3. Hazardous E-waste and its impact on soil structure

    NASA Astrophysics Data System (ADS)

    Dharini, K.; Cynthia, J. Bernadette; Kamalambikai, B.; Sudar Celestina, J. P. Arul; Muthu, D.

    2017-07-01

    E-waste disposal has been a significant issue over the past few decades with the development of technology and the plethora of electronic products produced. The inclusive term E-Waste encapsulates various forms of electrical and electronical equipment which provides no value to the current owners and it is one among the fastest growing waste streams. E-Waste is a complex, non-biodegradable waste which is generally dumped in mountain like heaps. These wastes are said to have a large quantities of lead, cadmium, arsenic etc.it is mandatory to dispose such scrupulously since they have the ability to affect the soil and water parameters. Solid waste management is a blooming field which strives to reduce the accumulation of used electronic gadgets. Rainwater gets infiltrated through the e-waste landfill and it leaches through the soil which in turn reaches the groundwater directly thereby affecting the water intended for drinking and domestic purposes. This study focuses on the consequences of toxic waste by comparing the difference in properties of the soil structure prior to and after the e-waste landfill at various concentrations.

  4. Locating hazardous waste facilities: The influence of NIMBY beliefs

    SciTech Connect

    Groothuis, P.A.; Miller, G. )

    1994-07-01

    The [open quote]Not-In-My-Backyard[close quote] (NIMBY) syndrome is analyzed in economic decision making. Belief statements that reflect specific NIMBY concerns are subjected to factor analysis and the structure reveals two dimensions: tolerance and avoidance. Tolerance reflects an acceptance of rational economic arguments regarding the siting of a hazardous waste facility and avoidance reflects a more personal fear-of-consequences. Analysis identifies demographic characteristics of individuals likely to exhibit these two beliefs. These beliefs also are shown to influence the acceptance of a hazardous waste disposal facility in ones neighborhood when compensation is offered.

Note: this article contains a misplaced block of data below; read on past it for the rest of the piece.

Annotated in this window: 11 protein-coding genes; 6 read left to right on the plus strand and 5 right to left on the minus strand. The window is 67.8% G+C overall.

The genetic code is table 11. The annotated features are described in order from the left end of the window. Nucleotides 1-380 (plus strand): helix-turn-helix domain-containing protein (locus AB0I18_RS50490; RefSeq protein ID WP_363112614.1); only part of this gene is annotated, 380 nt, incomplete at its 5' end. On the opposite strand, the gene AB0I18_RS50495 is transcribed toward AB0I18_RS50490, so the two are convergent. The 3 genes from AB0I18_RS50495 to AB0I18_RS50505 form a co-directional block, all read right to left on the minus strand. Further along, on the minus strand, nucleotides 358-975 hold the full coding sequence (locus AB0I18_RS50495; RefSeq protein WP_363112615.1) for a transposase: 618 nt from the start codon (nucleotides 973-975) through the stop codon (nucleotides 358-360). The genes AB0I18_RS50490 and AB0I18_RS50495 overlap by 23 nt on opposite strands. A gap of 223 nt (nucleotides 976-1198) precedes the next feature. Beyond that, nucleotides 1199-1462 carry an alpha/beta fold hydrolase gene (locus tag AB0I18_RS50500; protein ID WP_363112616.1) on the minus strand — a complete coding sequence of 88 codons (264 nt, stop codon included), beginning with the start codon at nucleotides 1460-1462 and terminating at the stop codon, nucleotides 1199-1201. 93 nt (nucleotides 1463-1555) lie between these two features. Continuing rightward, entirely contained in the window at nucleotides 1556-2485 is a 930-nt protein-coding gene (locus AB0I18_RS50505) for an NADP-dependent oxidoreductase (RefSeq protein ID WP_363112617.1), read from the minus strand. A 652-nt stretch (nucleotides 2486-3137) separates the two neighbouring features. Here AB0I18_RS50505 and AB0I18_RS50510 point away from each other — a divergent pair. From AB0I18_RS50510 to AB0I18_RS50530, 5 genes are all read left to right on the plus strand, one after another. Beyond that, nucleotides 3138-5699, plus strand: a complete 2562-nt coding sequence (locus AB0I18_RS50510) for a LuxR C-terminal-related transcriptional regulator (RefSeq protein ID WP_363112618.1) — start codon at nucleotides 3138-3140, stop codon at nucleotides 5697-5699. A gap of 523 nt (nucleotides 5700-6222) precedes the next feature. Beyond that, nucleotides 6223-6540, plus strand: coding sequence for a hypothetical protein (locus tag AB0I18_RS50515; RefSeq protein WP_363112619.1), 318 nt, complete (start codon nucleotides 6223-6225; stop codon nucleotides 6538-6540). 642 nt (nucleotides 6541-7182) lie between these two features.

5. Method of recovering hazardous waste from phenolic resin filters

    DOEpatents

    Meikrantz, David H.; Bourne, Gary L.; McFee, John N.; Burdge, Bradley G.; McConnell, Jr., John W.

    1991-01-01

    The invention is a process for the recovery of hazardous wastes such as heavy metals and radioactive elements from phenolic resin filter by a circulating a solution of 8 to 16 molar nitric acid at a temperature of 110 to 190 degrees F. through the filter. The hot solution dissolves the filter material and releases the hazardous material so that it can be recovered or treated for long term storage in an environmentally safe manner.

  6. Techno-economic feasibility of waste biorefinery: Using slaughtering waste streams as starting material for biopolyester production.

    PubMed

    Shahzad, Khurram; Narodoslawsky, Michael; Sagir, Muhammad; Ali, Nadeem; Ali, Shahid; Rashid, Muhammad Imtiaz; Ismail, Iqbal Mohammad Ibrahim; Koller, Martin

    2017-09-01

    The utilization of industrial waste streams as input materials for bio-mediated production processes constitutes a current R&D objective not only to reduce process costs at the input side but in parallel, to minimize hazardous environmental emissions. In this context, the EU-funded project ANIMPOL elaborated a process for the production of polyhydroxyalkanoate (PHA) biopolymers starting from diverse waste streams of the animal processing industry. This article provides a detailed economic analysis of PHA production from this waste biorefinery concept, encompassing the utilization of low-quality biodiesel, offal material and meat and bone meal (MBM). Techno-economic analysis reveals that PHA production cost varies from 1.41 €/kg to 1.64 €/kg when considering offal on the one hand as waste, or, on the other hand, accounting its market price, while calculating with fixed costs for the co-products biodiesel (0.97 €/L) and MBM (350 €/t), respectively. The effect of fluctuating market prices for offal materials, biodiesel, and MBM on the final PHA production cost as well as the investment payback time have been evaluated. Depending on the current market situation, the calculated investment payback time varies from 3.25 to 4.5years. Copyright © 2017 Elsevier Ltd. All rights reserved.